Wednesday, April 25, 2012

National Poetry Month: Stephen Mills

"Iranian Boys Hanged for Sodomy, July 2005"
(Stephen Mills)

We have their last photograph,
a magazine cutout of the blind-
folded boys, with nooses round
their necks and masked men
behind. Men with thick hands,
hands that keep everything
in order, everyone blind.

We let the picture drift around
the apartment like an omen
that will one day make perfect
sense. Some mornings I stick it
on the bathroom mirror before
you shave, the next you have it
on the fridge or tucked inside
my O’Hara Collected. Some nights
I slip it in a shoebox marked
“private” and forget we ever cut it

out, but by the following evening
it’s under our mattress as we make
love. Each time I thrust into you,
I’m thrusting into them, creasing
their boyish bodies, one only 16.
On Sunday morning I ask you
if you think the Iranian boys
loved each other like I love you

here in America where true love
must be complicated. You’re sure
they did, believe being hanged together
reeks of romance, of epic novels,
and Hollywood love stories, but
I fear it’s just a case of being
in the wrong place at the wrong time.

All I can see are two terrified boys,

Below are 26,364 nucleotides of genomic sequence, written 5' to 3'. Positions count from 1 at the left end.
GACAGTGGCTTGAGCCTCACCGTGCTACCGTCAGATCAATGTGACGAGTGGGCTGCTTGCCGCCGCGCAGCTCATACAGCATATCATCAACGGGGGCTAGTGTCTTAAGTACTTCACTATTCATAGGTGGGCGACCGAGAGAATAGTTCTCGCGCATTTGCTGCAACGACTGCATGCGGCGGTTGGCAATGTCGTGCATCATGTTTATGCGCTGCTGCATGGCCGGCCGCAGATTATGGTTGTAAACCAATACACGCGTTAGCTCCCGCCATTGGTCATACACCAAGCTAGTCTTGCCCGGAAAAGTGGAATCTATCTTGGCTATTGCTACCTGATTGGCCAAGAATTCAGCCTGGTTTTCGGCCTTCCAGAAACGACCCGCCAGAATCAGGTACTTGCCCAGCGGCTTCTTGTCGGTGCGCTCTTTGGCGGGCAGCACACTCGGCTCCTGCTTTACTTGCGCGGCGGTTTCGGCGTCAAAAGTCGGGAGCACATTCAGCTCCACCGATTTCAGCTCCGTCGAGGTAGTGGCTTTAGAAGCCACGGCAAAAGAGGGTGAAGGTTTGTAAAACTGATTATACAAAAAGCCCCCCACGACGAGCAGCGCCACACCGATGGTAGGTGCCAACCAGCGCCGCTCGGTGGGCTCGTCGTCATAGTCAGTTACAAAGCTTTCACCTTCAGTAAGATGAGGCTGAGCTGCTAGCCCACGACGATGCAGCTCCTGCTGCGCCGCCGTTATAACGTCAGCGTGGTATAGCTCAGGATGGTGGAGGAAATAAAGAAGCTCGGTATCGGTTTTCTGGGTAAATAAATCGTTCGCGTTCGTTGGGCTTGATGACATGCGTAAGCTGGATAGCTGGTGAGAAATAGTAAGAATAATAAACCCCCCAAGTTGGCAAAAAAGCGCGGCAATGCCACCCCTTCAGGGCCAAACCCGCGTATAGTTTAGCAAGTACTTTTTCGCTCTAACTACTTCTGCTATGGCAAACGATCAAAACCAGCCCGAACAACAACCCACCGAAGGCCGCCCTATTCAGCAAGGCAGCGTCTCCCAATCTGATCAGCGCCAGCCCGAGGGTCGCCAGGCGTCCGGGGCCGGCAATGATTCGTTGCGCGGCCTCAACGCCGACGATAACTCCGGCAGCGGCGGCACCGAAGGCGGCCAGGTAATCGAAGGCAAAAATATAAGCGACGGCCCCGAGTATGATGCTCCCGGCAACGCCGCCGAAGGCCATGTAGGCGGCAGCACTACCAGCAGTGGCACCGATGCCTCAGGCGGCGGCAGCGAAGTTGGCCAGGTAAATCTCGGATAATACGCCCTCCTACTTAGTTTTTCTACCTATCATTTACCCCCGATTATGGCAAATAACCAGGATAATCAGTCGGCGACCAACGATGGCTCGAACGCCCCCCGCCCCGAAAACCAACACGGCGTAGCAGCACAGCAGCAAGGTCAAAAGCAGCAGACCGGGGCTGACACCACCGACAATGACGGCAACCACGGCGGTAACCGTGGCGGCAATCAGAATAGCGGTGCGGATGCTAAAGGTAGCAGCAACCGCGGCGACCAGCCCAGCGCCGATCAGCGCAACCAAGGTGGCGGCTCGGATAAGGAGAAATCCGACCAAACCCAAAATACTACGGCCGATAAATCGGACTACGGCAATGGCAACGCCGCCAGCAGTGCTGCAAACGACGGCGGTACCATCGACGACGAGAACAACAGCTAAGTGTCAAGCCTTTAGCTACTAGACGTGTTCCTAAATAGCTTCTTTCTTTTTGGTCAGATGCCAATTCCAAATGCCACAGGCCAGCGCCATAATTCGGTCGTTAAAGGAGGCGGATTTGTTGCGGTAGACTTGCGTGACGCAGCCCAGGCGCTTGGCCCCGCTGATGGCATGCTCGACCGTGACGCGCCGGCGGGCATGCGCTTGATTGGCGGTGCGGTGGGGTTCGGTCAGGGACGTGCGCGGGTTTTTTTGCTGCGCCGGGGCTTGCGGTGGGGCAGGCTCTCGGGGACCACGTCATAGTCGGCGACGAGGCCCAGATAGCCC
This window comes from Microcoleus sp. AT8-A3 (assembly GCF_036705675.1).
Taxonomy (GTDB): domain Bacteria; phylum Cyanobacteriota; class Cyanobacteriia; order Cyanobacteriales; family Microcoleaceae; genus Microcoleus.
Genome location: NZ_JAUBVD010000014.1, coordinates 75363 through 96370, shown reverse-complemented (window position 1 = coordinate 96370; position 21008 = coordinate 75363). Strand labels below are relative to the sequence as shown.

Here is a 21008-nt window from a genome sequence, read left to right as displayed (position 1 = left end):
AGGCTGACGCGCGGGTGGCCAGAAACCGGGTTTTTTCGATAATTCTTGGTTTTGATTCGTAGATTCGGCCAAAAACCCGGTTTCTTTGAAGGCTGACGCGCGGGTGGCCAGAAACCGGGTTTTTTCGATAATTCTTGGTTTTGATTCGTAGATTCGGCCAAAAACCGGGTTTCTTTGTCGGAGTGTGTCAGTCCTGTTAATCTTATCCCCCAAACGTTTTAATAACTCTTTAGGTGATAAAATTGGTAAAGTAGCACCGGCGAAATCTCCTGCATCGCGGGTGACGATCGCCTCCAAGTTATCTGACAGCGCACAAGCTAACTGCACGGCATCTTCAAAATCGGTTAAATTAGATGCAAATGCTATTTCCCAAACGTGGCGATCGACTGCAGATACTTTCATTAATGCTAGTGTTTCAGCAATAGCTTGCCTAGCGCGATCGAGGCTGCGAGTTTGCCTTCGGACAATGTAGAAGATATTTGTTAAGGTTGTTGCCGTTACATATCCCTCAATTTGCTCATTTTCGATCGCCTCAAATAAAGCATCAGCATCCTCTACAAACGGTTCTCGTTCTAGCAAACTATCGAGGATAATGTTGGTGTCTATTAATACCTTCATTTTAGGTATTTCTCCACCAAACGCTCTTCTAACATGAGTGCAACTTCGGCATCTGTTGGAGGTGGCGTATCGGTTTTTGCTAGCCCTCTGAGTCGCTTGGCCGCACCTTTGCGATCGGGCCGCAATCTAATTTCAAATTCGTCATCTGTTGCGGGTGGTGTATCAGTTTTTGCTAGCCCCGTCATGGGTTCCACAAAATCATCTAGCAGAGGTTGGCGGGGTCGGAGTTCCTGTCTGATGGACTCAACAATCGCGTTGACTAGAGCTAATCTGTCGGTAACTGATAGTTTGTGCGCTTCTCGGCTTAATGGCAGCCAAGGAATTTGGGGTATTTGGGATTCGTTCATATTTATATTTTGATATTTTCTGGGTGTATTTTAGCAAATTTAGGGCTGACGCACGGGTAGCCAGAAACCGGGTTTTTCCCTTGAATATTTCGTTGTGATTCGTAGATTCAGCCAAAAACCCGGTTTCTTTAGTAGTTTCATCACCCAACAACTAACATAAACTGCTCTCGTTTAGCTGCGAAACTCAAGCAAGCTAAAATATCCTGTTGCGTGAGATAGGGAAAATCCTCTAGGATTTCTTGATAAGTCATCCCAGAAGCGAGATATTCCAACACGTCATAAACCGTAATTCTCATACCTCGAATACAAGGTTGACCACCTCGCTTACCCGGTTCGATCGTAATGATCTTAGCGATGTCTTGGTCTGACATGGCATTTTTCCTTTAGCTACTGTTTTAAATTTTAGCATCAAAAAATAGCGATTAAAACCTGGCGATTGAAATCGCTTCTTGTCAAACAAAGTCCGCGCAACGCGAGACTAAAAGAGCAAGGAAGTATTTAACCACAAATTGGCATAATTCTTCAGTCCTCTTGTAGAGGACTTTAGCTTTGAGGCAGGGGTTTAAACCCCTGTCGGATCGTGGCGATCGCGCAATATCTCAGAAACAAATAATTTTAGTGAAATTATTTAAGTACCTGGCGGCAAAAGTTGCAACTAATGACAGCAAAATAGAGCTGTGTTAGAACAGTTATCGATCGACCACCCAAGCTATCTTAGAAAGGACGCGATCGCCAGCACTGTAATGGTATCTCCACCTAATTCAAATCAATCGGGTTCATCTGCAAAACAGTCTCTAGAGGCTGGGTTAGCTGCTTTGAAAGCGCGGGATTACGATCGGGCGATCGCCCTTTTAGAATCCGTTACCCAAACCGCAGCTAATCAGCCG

hands bound, about to be hanged
for public view. And I need to know
if it was quick. If the rope did what
ropes are meant to do or if the boys
found freedom in the dark
of their twitching eyelids?

STEPHEN MILLS will read this Saturday in Decatur at Georgia Center for the Book, along with other poets published by Sibling Rivalry Press. His first book, He Do the Gay Man in Different Voices, was published in March. The poem "Iranian Boys Hung for Sodomy" refers to the event that occurred on July 19, 2005 when two young men, one rumored to be 16, were publically hanged in Iran. Mills's poems have appeared in The Gay and Lesbian Review, Hoboeye Online Arts Journal, and on Others will soon appear in The New York Quarterly, The Broke Bridge Review, and The Quirk. His blog is Joe's Jacket.

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